SHANGHAI: A Chinese citizen journalist was jailed for four years on Monday for her reporting from Wuhan as the Covid-19 outbreak began, her lawyer said, almost a year after details of an “unknown viral pneumonia” surfaced in the central China city.
Zhang Zhan, a former lawyer who arrived at court in a wheelchair, was sentenced at a brief hearing in a Shanghai court for allegedly “picking quarrels and provoking trouble” during her reporting in the chaotic initial stages of the outbreak.
Her live reports and essays were shared on social media platforms in February, grabbing the attention of authorities, who have punished eight virus whistleblowers so far as they curb criticism of the government’s response to the outbreak.
Beijing has congratulated itself for “extraordinary” success in controlling the virus inside its borders, with an economy on the rebound while much of the rest of the world stutters through painful lockdowns and surging caseloads a year on from the start of the pandemic in Wuhan.
Controlling the information flow during an unprecedented global health crisis has been pivotal in allowing China’s communist authorities to reframe the narrative in their favour, with President Xi Jinping being garlanded for his leadership by the country’s ruling party.
But that has come at a serious cost to anyone who has picked holes in the official storyline.
The court said Zhang Zhan had spread “false remarks” online, according to one of her lawyers Zhang Keke, but the prosecution did not fully divulge its evidence in court.
“We had no way of understanding what exactly Zhang Zhan was accused of doing,” he added, describing it as “a speedy, rushed hearing.” In return the defendant “didn’t respond [to questions]... She refused to answer when the judge asked her to confirm her identity.” The defendant’s mother sobbed loudly as the verdict was read out, Ren Quanniu, another member of Zhang’s defence team, told reporters who were barred from entering the court.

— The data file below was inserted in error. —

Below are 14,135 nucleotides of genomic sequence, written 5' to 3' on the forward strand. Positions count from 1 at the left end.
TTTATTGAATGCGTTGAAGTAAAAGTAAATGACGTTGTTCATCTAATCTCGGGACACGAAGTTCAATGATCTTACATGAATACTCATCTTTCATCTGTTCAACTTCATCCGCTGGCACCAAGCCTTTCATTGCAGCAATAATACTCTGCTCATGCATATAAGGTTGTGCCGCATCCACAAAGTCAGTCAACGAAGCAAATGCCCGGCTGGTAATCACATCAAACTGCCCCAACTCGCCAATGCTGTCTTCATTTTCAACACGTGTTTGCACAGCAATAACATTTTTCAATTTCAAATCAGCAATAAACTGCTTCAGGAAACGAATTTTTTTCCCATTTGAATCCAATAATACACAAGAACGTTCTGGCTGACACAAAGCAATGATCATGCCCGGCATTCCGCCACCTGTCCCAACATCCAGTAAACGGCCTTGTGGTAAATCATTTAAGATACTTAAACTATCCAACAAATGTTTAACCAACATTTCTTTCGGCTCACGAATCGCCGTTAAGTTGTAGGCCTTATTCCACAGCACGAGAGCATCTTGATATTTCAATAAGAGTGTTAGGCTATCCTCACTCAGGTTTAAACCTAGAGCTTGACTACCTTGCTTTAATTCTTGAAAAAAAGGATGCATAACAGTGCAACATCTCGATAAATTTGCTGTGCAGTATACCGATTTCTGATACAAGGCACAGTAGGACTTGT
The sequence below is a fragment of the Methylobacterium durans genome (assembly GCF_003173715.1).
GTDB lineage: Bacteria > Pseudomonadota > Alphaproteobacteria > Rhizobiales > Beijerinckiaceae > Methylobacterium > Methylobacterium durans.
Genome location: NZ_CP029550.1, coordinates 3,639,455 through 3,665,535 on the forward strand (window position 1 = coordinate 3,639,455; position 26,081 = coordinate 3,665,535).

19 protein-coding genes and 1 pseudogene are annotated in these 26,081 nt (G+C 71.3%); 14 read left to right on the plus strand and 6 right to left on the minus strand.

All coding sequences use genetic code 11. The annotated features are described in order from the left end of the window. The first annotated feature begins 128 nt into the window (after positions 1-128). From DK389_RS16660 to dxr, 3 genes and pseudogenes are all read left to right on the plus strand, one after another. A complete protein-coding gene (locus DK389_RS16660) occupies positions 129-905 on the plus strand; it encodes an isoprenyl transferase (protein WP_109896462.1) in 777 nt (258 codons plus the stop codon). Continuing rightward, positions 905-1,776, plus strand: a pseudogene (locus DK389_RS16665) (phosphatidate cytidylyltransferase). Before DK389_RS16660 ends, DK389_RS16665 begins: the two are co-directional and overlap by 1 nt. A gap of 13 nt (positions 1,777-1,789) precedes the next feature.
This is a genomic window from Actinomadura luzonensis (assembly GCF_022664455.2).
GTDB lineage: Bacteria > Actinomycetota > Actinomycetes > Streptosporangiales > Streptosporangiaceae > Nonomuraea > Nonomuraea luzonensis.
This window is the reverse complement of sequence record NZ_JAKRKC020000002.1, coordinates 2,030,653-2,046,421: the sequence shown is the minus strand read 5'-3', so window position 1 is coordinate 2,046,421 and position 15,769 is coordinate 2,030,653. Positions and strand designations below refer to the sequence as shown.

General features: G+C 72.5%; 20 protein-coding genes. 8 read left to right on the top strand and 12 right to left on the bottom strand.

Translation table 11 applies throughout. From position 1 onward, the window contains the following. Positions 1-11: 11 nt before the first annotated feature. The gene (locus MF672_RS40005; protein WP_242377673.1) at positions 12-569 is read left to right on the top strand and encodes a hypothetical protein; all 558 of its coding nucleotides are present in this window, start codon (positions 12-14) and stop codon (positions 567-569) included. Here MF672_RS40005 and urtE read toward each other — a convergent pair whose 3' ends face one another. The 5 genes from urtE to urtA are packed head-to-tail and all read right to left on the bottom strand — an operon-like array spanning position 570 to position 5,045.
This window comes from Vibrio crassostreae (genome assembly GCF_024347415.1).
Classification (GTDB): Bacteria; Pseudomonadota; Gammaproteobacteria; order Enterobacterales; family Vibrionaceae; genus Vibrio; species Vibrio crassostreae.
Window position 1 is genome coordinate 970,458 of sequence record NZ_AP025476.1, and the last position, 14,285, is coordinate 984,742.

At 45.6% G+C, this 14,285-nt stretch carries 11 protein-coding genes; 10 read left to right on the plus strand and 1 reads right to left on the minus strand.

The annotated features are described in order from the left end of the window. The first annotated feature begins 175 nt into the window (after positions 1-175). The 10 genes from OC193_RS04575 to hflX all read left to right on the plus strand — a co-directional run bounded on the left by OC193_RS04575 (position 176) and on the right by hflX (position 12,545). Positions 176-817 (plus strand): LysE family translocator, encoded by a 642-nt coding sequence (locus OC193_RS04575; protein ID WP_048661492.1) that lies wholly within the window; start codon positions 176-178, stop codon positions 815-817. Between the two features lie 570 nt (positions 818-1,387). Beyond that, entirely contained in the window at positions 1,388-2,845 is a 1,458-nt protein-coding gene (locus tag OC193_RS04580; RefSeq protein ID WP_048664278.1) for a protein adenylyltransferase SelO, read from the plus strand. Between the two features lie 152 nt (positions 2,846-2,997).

Concerns are mounting over the health of 37-year-old Zhang, who began a hunger strike in June and has been force-fed via a nasal tube.
Her legal team said her health was in decline and she suffered from headaches, dizziness and stomach pain, and that she had appeared in court in a wheelchair.
“She said when I visited her (last week): ‘If they give me a heavy sentence then I will refuse food until the very end.’... She thinks she will die in prison,” Ren said before the trial.
“It’s an extreme method of protesting against this society and this environment.” China’s communist authorities have a history of putting dissidents on trial in opaque courts between Christmas and New Year in an effort to minimise Western scrutiny. The sentencing comes just weeks before an international team of World Health Organisation experts is expected to arrive in China to investigate the origins of Covid-19.
Zhang was critical of the early response in Wuhan, writing in a February essay that the government “didn’t give people enough information, then simply locked down the city”. “This is a great violation of human rights,” she wrote.
Rights groups and embassies have also drawn attention to her case, although diplomats from several countries were denied requests to monitor the hearing.
Published in Dawn, December 29th, 2020